6. When people ask to touch your hair — or just do it without your permission.
“I was at a party where a white woman, who I had met several times before, asked if she could touch my hair (even though she had never asked before). Then, before I could respond, she had both hands on my Afro.
It was done to draw attention to me and embarrass me. This woman grew up in the 70s and has probably seen more Afros than me, but she acted like Afros were a brand new concept. Secondly, she violated my personal space and touched me without my permission because she felt she had the right. That entitlement and violation is racism.”
― Valencia Morton, blogger at Millionairess Mama
7. When they make you feel invisible.
“White people have the amazing ability to ignore what is different than their norm. My presence has been ignored in plenty of white spaces for no other reason than the color of my skin. In work settings, this is demoralizing and causes racial trauma.”
— Renée Cherez, travel writer
8. When they say you have good hair because it’s ‘not nappy.’
“This statement implies that to have good hair is to have hair resembling Eurocentric features. ‘Kinky’ or ‘nappy’ hair isn’t seen as beautiful in the eyes of society and wouldn’t be referred to as ‘good hair.’”
9. Or when they tell you your hair isn’t ‘professional.’
“Years ago, when I was working in a very corporate banking environment, I decided to chop off all my hair. I wanted to start over and embrace my natural texture instead of beating it into submission every month with relaxers. I remember when my supervisor caught wind of my plan to chop my hair off that weekend, she made a point to stop by my desk and lean in before saying, ‘I know you want to be an individual and everyone loves your energy. But I don’t think cutting off all your hair is going to fly here. It’s not very professional.’ She was telling me that showing up as my authentic self — and my most healthy self — would not be accepted and possibly not even tolerated. I chopped my hair off that weekend and quit a few months later.”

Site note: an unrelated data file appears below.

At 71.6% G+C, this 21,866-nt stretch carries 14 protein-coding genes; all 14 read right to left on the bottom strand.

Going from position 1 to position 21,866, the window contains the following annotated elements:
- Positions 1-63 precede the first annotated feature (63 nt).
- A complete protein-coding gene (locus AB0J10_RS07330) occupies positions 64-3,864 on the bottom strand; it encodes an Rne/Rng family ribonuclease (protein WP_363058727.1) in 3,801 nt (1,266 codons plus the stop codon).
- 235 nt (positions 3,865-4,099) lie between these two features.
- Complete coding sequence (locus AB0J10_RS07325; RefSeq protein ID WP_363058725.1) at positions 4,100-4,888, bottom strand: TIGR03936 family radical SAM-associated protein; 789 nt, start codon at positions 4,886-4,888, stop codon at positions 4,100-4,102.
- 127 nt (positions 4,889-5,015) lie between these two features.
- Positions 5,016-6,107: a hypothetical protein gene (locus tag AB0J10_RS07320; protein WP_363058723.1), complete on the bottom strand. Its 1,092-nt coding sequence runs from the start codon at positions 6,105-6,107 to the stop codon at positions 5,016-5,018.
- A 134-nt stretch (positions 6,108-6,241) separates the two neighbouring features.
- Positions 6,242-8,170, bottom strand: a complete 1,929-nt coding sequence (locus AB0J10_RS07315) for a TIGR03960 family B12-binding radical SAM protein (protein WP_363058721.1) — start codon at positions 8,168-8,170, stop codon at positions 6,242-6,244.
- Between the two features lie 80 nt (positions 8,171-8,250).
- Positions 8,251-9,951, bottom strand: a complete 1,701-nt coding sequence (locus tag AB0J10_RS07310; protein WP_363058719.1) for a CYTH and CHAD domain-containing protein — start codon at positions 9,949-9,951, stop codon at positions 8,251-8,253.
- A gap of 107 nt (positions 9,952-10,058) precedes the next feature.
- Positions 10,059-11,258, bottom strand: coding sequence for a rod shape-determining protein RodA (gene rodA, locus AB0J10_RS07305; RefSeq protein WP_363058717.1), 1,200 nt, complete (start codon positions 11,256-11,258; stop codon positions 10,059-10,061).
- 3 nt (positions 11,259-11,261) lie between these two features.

— Ashley Simpo, writer and content strategist
10. When people marvel at how ‘well-spoken’ you are.
“This statement implies that it’s shocking that a person of color is able to not only articulate their thoughts but hold an intellectual conversation. This is an assumption that people of color are less educated than their counterparts.”
11. When a white person tells you they ‘don’t see color.’
“If you can look at me and not see color, then you are denying my racial experiences and my existence. As a Black woman, my race and my womanhood are interwoven. I am both at the same time, all the time. To be colorblind is to disregard my or any Black person’s humanity.”
12. When they expect you to be a spokesperson for your entire race.
“The Black Lives Matter movement was being discussed in a space of mostly white people and I was the only Black man. I was essentially tokenized by another member of the group, equating all of my personal experiences to those of all Black people. The crazy part is that I didn’t even realize it until two other group members pointed it out post-meeting. This is a problem where we have become used to being ‘the other’ that we don’t realize when we are being targeted anymore.”
― Kellan Mansano, social worker
13. When they address your white partner instead of you.
“‘Let me show you around, sir.’ I can’t tell you how many times this statement was directed only to my white boyfriend while the two of us were house hunting a little over three years ago. Never mind that the down payment was coming from me — those realtors never failed to shake his hand first and look to him for answers during the showing. Even when he would say, ‘Actually, you better talk to her about the length of escrow or inspections etc.,’ they would still end up addressing him instead of me.
Sure, there was definitely some sexism in play, but many of my white, straight couple-friend-homeowners were also shocked to hear how far it went. These realtors were clearly not ready for a Black female decision-maker.”
― Cathcart Robbins
Should You Respond To A Microaggression?